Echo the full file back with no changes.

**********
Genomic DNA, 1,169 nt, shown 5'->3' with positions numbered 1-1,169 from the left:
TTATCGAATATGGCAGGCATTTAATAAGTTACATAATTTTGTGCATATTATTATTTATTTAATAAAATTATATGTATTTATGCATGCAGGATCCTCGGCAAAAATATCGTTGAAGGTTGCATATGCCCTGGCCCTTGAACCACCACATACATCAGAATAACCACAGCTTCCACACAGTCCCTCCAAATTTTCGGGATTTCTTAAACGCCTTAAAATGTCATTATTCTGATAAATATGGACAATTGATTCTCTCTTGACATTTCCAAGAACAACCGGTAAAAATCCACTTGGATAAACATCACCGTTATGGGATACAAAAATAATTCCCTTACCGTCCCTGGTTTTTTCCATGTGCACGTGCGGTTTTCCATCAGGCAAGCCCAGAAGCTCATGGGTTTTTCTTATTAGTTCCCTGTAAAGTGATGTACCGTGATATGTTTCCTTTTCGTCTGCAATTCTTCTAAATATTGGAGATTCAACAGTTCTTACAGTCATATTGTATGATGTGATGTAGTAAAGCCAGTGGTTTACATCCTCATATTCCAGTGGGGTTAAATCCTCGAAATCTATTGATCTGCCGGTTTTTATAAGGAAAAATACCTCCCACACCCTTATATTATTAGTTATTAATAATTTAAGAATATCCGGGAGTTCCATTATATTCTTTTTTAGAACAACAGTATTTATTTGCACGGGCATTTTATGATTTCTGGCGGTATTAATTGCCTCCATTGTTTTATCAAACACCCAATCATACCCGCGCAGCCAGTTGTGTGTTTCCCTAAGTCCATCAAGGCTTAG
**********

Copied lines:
Genomic DNA, 1,169 nt, shown 5'->3' with positions numbered 1-1,169 from the left:
TTATCGAATATGGCAGGCATTTAATAAGTTACATAATTTTGTGCATATTATTATTTATTTAATAAAATTATATGTATTTATGCATGCAGGATCCTCGGCAAAAATATCGTTGAAGGTTGCATATGCCCTGGCCCTTGAACCACCACATACATCAGAATAACCACAGCTTCCACACAGTCCCTCCAAATTTTCGGGATTTCTTAAACGCCTTAAAATGTCATTATTCTGATAAATATGGACAATTGATTCTCTCTTGACATTTCCAAGAACAACCGGTAAAAATCCACTTGGATAAACATCACCGTTATGGGATACAAAAATAATTCCCTTACCGTCCCTGGTTTTTTCCATGTGCACGTGCGGTTTTCCATCAGGCAAGCCCAGAAGCTCATGGGTTTTTCTTATTAGTTCCCTGTAAAGTGATGTACCGTGATATGTTTCCTTTTCGTCTGCAATTCTTCTAAATATTGGAGATTCAACAGTTCTTACAGTCATATTGTATGATGTGATGTAGTAAAGCCAGTGGTTTACATCCTCATATTCCAGTGGGGTTAAATCCTCGAAATCTATTGATCTGCCGGTTTTTATAAGGAAAAATACCTCCCACACCCTTATATTATTAGTTATTAATAATTTAAGAATATCCGGGAGTTCCATTATATTCTTTTTTAGAACAACAGTATTTATTTGCACGGGCATTTTATGATTTCTGGCGGTATTAATTGCCTCCATTGTTTTATCAAACACCCAATCATACCCGCGCAGCCAGTTGTGTGTTTCCCTAAGTCCATCAAGGCTTAG